Enys Men Mark Jenkin (2022; UK;) Mary Woodvine, Edward Rowe
Viewed Tyneside Cinema 26th Jan 2023; ticket: £10.25
Mark Jenkin’s ‘Enys Men’ is a assemblage of images revolving around a group of plastic flowers stuck into the ground on a cliff top setting on a remote island off Cornwall. It is not clear whether Jenkin’s protagonist ‘The Volunteer’ in responding to some deep psychological need, has stuck them into the ground herself or whether Jenkin himself misguidedly believes his audience might take them as real. Either way ‘Enys Men’ is a film, that in substance and form amounts to little more than a series of laborious filmic constructs, in particular his use of intercut historical ‘portraits’ reminded me of the films of Huillet and Straub, but lacking their intellectual rigour.
Like Jenkin’s first film ‘Bait’, ‘Enys Men’ is shot on 16mm. This system as used to shoot ‘Bait’ worked well in incorporating the suggestion of ‘memory retained’ into the actual body and fabric of the medium. The 16mm stock was edited so that the release print included reel ends, film processing marks and grain working into the film’s ‘present’ the idea of the omnipresence of ‘times that had passed’. As shot by Jenkin there was no need in ‘Bait’ for the structure of the script to incorporate flashbacks or other symbolic devices to represent the temporal tensions implicit in the scenario. The concept of ‘time’ was endemic in the use made of the characteristics of the film stock. “Enys Men’ was also shot on 16mm. In similar manner to ‘Bait’ it incorporates into its imagery similar features of the stock.
But can Jenkin pull off the same effect twice? My feeling is that in ‘Enys Men’ the use of 16mm yields greatly diminished returns to its artistic investment.
Besides the obvious problems involved in repeating the same film stock contrivances – repetition of same idea spectrum – there is the issue of the appropriateness of this stock to the subject of ‘Enyse Men’. In ‘Bait’ the temporal aspect implicit in the way Jenkin used his 16mm film worked well as an expressive device underscoring the tensions in the relationship between the two brothers, with their contrasting attitude to change. In ‘Enys Men’ the central relation explored by Jenkin is between the volunteer and her own memory and its fusing with a collective memory. But in addition to the temporal aspect suggested by the 16mm film, we also have a script structure that uses flashbacks and other types of symbolic shots (tin miners; fishers; children in traditional Cornish costume a la Straudb and Huillet) to incorporate, to ‘block’, other ‘time’ into the scenario. In this respect the use of 16mm stock contributes little to the film which is sciptively structured so as to have ‘time’ itself as central to its concern. Jenkin’s manner of using his stock comes across as a gimmick – or perhaps the conceit of stamping his signature onto his material.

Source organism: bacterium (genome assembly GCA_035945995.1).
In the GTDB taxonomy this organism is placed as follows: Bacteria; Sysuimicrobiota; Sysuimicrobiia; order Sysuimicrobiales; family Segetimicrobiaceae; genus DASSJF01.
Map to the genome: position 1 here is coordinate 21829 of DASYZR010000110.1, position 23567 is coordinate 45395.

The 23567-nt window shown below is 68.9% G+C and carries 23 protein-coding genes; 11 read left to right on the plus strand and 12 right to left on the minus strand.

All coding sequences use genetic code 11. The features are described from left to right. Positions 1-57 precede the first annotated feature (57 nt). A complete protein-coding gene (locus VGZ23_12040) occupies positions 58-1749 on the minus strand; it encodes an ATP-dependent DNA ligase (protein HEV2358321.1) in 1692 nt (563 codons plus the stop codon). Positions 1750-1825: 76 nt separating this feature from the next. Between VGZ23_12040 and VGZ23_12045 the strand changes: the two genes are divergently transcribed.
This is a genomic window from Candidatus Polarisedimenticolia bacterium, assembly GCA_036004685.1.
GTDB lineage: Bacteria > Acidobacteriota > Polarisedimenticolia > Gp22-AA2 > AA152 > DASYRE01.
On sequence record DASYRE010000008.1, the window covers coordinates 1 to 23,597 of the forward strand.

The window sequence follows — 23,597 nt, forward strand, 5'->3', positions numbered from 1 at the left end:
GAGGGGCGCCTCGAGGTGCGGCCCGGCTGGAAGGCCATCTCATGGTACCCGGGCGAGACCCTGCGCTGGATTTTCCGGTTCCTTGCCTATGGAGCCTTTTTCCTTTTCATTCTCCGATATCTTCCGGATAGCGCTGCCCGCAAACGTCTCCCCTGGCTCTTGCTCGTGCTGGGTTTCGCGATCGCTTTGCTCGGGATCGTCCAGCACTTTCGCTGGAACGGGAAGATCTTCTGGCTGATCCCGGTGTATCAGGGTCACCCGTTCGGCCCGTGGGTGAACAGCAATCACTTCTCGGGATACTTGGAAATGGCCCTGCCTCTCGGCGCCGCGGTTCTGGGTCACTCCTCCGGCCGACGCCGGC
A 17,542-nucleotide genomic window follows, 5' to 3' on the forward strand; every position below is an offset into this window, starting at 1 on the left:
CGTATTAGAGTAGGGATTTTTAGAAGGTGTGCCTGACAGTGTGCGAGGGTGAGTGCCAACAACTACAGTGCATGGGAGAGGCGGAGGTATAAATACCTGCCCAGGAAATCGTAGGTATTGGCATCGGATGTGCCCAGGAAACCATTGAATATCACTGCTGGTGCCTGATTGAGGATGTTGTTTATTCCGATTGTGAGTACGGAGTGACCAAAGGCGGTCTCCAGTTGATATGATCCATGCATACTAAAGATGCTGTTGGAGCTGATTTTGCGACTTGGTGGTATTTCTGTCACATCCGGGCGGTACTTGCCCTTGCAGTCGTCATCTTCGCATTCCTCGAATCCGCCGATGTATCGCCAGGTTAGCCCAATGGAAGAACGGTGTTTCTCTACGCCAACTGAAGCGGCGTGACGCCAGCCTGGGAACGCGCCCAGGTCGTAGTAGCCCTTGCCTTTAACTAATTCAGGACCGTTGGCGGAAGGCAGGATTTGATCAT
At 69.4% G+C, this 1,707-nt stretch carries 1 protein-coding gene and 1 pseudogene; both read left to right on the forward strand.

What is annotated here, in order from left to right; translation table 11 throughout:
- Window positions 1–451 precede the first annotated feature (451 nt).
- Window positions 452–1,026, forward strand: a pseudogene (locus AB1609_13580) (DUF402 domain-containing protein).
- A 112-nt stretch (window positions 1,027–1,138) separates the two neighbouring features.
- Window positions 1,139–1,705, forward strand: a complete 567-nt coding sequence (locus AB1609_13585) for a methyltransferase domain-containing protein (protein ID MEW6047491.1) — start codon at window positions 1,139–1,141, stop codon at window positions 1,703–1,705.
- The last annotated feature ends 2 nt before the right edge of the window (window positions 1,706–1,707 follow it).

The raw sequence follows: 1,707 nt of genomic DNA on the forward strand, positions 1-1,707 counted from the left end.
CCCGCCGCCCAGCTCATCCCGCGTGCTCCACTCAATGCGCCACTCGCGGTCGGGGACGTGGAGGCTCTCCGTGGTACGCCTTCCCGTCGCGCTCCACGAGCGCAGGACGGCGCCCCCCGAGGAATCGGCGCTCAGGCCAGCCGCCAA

Looking at some of the ideas Jenkin works into the scenario of ‘Enys Men’, they look like a mish-mash of ‘borrowings’ from other directors, ideas to which he fails to make any claim on ownership. Jenkin exploits the repeated imagary of the Volunteer’s daily round: her getting up, leaving, visiting the cliff top plastic flowers, dropping a stone into an old mine shaft, keeping a daily log of her observations. A routine that in form closely resembles Ackerman’s compulsive subject: Jeanne Dielman. The Volunteer’s two way radio communication, her ‘squawk box’ looks pulled straight out of Cocteau’s ‘Orphée’ and the sudden appearance and immediate disappearance of images from the past strongly recalls Roeg’s ‘Don’t Look Back’. Second hand as it is, and lacking Roeg’s flair, the effect of Jenkin’s use of this device is flat. It’s part and parcel of many contemporary films to deploy ‘landscape’ ‘seascape’ ‘skyscape’ shots to imply some sort of psychological resonance with theme. But these sort of shots, spliced into an edit have simply become visual tropes, stand-by clichés exploited to bulk out impoverished scenarios with ‘meaning’. Occasionally as in Strickland’s ‘Katalin Varga’, there’s some psychic return; but Jenkin’s repetitious use of Cornwall’s sea girt rocks as suggestive of unchanging time simply overstates and overdetermines the obvious.
As the end credits rolled I noticed that Jenkin occupied all the key creative roles. He is: director – writer – DP – editor – composer – a man of many talents. Perhaps. In relation to ‘Enys Men’ the cinematography is second rate with a horrible over use of zoom shots, often accompanied by Jenkin’s music underscoring the emotional meaning of the zoom with a predictable crescendo. The editing seems uninspired as does such scripted dialogue, such as there is. Looking at Jenkin’s direction of his actors, for the most part they seem wooden as if frightened to do anything off their own bat and reduced to waiting on ‘the director’s instructions’. My feeling is that on this evidence Jenkin is a control freak, who needs to understand that film making is a collective enterprise.